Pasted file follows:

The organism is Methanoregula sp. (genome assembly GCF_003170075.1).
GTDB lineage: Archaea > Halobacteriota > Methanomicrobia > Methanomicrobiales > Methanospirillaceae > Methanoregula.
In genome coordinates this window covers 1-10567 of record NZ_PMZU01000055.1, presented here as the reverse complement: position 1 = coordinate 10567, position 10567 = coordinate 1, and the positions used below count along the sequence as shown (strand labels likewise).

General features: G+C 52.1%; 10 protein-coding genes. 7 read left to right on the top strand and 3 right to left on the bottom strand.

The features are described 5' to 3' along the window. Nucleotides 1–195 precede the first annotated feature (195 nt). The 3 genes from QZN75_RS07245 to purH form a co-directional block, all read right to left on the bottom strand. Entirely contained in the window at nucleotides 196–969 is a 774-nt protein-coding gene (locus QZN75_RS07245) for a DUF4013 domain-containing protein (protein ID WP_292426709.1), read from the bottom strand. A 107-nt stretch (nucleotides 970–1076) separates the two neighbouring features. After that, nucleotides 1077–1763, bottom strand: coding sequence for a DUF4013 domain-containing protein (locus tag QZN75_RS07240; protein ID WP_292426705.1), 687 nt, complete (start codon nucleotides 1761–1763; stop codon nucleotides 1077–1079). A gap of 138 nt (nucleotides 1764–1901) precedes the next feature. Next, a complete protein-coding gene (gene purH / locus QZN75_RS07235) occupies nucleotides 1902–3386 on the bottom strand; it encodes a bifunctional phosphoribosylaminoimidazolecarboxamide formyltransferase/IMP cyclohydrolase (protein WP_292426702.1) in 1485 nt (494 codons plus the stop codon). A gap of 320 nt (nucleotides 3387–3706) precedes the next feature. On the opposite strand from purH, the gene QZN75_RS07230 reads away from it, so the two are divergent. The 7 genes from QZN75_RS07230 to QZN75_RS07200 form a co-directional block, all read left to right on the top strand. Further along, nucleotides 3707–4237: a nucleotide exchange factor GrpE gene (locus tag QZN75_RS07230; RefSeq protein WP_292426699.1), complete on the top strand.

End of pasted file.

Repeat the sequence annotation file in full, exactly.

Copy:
The organism is Methanoregula sp. (genome assembly GCF_003170075.1).
GTDB lineage: Archaea > Halobacteriota > Methanomicrobia > Methanomicrobiales > Methanospirillaceae > Methanoregula.
In genome coordinates this window covers 1-10567 of record NZ_PMZU01000055.1, presented here as the reverse complement: position 1 = coordinate 10567, position 10567 = coordinate 1, and the positions used below count along the sequence as shown (strand labels likewise).

General features: G+C 52.1%; 10 protein-coding genes. 7 read left to right on the top strand and 3 right to left on the bottom strand.

The features are described 5' to 3' along the window. Nucleotides 1–195 precede the first annotated feature (195 nt). The 3 genes from QZN75_RS07245 to purH form a co-directional block, all read right to left on the bottom strand. Entirely contained in the window at nucleotides 196–969 is a 774-nt protein-coding gene (locus QZN75_RS07245) for a DUF4013 domain-containing protein (protein ID WP_292426709.1), read from the bottom strand. A 107-nt stretch (nucleotides 970–1076) separates the two neighbouring features. After that, nucleotides 1077–1763, bottom strand: coding sequence for a DUF4013 domain-containing protein (locus tag QZN75_RS07240; protein ID WP_292426705.1), 687 nt, complete (start codon nucleotides 1761–1763; stop codon nucleotides 1077–1079). A gap of 138 nt (nucleotides 1764–1901) precedes the next feature. Next, a complete protein-coding gene (gene purH / locus QZN75_RS07235) occupies nucleotides 1902–3386 on the bottom strand; it encodes a bifunctional phosphoribosylaminoimidazolecarboxamide formyltransferase/IMP cyclohydrolase (protein WP_292426702.1) in 1485 nt (494 codons plus the stop codon). A gap of 320 nt (nucleotides 3387–3706) precedes the next feature. On the opposite strand from purH, the gene QZN75_RS07230 reads away from it, so the two are divergent. The 7 genes from QZN75_RS07230 to QZN75_RS07200 form a co-directional block, all read left to right on the top strand. Further along, nucleotides 3707–4237: a nucleotide exchange factor GrpE gene (locus tag QZN75_RS07230; RefSeq protein WP_292426699.1), complete on the top strand.